Live longer, don't eat too much protein - Dr Matt Piper (UCL)

Uploaded by UCLTV on 26.06.2012

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>> My name is Matt Piper.
[Background Music] I work here
at the Institute of Healthy Ageing.
We work on yeast, worms and flies and we try
to discover any genetic or environmental manipulation
that extends their healthy lifespan.
And the point is, of course, that we don't want to learn how
to extend the life span, really, of yeast, worms and flies.
We want to understand how
to extend the healthy lifespan of humans.
And that really differentiates the research we do
from any other type of biomedical research
like cancer research, or arthritis, or diabetes research.
We think those things are actually symptoms
of one common cause and that's ageing itself.
So if we can treat ageing,
we can actually treat all the diseases
of ageing simultaneously.
What you'll be out to see is that we have very old flies
in one of these files and they sort of-- like old people,
they fall over and stumble
around a bit whereas the younger flies are much more active.
They jump up and they climb up at the sides of the barrels.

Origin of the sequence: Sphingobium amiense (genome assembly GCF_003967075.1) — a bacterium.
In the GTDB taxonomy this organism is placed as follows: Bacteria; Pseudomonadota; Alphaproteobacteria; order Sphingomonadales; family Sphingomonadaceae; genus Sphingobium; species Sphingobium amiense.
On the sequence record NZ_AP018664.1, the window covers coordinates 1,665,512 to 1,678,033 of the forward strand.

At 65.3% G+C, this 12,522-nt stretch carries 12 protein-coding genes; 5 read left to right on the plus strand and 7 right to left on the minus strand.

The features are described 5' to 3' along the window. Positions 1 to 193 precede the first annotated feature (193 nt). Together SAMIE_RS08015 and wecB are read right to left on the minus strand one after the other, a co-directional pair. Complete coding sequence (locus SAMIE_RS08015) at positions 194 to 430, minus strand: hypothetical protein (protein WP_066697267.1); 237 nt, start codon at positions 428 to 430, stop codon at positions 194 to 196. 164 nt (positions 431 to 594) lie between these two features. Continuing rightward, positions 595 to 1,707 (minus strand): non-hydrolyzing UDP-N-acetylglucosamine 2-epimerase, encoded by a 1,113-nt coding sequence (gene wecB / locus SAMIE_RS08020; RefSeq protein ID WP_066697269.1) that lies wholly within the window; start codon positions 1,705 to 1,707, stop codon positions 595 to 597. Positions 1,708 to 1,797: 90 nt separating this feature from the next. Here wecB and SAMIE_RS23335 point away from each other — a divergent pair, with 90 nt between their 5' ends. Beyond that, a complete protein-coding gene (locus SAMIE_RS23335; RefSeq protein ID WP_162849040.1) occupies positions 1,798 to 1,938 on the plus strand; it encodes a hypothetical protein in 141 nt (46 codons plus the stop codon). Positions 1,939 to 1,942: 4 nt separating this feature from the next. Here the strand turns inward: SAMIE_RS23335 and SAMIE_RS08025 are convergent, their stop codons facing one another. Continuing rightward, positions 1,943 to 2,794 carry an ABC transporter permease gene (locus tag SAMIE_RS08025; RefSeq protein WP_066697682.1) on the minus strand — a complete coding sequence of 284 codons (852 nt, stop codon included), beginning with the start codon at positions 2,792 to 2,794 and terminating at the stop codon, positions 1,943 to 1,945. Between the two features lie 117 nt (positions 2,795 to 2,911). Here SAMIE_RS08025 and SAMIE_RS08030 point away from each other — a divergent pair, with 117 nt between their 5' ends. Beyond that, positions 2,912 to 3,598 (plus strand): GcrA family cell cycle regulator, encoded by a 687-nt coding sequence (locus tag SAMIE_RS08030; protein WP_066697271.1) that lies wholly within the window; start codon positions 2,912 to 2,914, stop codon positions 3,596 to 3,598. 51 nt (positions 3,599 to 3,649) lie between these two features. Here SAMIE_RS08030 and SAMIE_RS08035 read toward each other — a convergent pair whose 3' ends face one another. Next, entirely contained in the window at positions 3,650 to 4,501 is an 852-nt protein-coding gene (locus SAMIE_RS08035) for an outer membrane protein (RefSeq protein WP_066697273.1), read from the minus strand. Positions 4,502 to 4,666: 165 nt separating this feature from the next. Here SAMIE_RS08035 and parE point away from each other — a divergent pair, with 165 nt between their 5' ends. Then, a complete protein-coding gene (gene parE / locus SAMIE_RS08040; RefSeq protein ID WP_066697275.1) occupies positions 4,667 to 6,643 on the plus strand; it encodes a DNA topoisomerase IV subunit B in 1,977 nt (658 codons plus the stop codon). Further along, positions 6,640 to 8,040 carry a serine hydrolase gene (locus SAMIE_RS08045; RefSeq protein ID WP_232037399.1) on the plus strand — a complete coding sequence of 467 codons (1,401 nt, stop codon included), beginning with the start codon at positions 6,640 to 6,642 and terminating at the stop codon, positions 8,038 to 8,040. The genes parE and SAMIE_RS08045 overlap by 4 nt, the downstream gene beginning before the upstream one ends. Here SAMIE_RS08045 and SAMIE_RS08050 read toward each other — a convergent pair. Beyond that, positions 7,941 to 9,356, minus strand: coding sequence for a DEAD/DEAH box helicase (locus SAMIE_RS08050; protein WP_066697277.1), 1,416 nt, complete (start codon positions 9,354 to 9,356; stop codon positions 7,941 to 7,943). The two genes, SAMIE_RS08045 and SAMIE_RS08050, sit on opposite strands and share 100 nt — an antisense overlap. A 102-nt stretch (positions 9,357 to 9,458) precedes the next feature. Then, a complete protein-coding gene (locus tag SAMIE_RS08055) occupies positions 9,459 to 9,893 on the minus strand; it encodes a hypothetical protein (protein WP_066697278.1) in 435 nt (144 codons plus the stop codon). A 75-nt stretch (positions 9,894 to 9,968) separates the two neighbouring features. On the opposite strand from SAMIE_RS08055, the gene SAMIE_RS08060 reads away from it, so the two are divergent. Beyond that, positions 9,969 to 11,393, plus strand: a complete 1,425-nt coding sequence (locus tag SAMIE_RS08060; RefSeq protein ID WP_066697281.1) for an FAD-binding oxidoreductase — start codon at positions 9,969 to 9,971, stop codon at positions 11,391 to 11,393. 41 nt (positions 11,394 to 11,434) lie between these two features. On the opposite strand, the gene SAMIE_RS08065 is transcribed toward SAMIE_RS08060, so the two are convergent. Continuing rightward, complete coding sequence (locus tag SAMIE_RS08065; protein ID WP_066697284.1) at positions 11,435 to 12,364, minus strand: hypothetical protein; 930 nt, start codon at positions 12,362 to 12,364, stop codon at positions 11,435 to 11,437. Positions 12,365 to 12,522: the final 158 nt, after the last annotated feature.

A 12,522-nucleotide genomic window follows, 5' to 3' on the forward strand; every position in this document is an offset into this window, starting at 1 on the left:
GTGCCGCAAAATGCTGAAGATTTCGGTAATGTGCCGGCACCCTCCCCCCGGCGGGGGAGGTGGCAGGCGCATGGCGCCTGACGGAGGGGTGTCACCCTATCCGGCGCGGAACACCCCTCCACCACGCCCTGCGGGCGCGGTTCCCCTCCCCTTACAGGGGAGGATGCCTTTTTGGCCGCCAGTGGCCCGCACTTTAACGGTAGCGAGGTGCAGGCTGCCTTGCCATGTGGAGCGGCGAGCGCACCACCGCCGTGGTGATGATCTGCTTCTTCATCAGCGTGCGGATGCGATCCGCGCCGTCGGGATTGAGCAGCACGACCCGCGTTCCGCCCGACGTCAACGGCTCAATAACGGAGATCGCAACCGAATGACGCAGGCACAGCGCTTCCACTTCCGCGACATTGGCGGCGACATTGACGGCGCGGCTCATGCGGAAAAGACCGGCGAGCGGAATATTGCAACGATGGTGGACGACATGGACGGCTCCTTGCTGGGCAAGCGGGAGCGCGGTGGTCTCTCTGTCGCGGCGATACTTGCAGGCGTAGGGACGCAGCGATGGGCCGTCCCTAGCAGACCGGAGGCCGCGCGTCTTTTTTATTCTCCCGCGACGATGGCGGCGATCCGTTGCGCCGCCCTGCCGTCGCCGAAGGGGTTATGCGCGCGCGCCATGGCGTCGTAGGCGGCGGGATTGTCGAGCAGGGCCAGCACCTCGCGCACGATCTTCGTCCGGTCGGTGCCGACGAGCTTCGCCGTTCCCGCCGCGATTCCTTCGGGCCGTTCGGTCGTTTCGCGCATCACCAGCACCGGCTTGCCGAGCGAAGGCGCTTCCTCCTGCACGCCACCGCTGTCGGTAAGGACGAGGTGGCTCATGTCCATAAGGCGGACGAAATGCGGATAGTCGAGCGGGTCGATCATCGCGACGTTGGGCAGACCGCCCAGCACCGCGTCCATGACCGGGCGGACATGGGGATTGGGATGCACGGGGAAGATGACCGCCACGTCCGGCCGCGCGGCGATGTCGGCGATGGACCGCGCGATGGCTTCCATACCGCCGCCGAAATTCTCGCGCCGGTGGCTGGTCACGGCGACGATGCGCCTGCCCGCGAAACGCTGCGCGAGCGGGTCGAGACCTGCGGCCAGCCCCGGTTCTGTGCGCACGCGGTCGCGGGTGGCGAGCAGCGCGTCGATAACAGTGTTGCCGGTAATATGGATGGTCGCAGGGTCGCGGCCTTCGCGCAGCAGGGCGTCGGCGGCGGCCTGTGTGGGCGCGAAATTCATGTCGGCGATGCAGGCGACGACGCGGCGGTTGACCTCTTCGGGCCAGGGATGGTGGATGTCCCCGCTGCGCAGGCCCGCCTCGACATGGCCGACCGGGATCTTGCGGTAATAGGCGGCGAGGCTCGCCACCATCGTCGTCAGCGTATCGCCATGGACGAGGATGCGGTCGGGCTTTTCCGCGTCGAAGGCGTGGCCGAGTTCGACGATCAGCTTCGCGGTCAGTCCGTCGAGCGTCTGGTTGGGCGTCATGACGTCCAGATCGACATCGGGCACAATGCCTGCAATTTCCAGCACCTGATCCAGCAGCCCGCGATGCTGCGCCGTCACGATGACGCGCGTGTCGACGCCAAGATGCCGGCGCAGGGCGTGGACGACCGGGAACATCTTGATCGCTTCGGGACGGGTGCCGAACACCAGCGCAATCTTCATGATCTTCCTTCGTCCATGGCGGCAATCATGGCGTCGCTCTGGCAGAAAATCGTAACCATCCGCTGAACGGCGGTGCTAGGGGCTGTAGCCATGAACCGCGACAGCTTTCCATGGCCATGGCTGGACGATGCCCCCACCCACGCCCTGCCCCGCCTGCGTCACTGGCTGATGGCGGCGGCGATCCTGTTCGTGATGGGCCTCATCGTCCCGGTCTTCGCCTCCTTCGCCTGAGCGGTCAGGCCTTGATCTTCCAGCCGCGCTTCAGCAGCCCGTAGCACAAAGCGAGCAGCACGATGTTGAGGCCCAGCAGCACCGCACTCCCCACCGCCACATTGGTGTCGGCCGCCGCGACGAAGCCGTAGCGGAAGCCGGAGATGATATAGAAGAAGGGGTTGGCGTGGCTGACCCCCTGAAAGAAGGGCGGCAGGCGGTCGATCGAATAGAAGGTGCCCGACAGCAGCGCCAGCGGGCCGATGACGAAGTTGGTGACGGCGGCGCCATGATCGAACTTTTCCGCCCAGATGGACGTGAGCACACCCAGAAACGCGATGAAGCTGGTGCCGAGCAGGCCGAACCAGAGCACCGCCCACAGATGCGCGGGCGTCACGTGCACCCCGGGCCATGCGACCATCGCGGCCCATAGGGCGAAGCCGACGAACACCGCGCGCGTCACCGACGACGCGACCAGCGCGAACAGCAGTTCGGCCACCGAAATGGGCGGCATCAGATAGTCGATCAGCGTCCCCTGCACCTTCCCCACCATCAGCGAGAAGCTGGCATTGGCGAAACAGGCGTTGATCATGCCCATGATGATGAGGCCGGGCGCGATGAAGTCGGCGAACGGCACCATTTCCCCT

And I think this is a real demonstration
that even though these organisms are sort of foreign
to most people is that you can actually really see
that they get old and they age, and so they're useful
for our ageing research.
Approximately 70 years ago, it was discovered
that if you feed a rat about 60 percent of what it would eat
by choice when given free access to food,
it lives for about 30 to 40 percent longer.
And this turns out to be relevant
for almost every model organism that is being looked at.
My particular interest is what it is
about the food that's critical for that effect.
And what we've found is that if you uncouple all of the parts
of nutrition that go into a fly's diet is that the--
it's the amino acid, the protein component of the diet,
which is critically important
for determining the lifespan of the animal.
So if you give an animal a very unbalanced diet either having a
lot of protein or a very small amount of protein,
they don't live very long and don't very well.
But if you can get that balance just right, they live longer
and they're healthy for longer.
So we are now interested in what it is
about the protein that's critical for that effect.
So if we can understand that then we can intervene
in that molecular process and hopefully benefit healthy ageing
without affecting the diet too dramatically.
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There's a logical reason for why this may also be relevant
for humans.
There are some diets that are very imbalanced towards a lot
of protein in the diet for instance,
and there are famous weight loss diets like the Atkins diet.
Our evidence, at least in the flies and the mice,
would suggest that if one continues with one
of these protein imbalance starts for long time,
that lifespan is very compromised,
there's a very short lifespan in the end.
Now, of course, that's not been shown in humans
but I wouldn't be going rushing out and adopting one
of those diets long-term.
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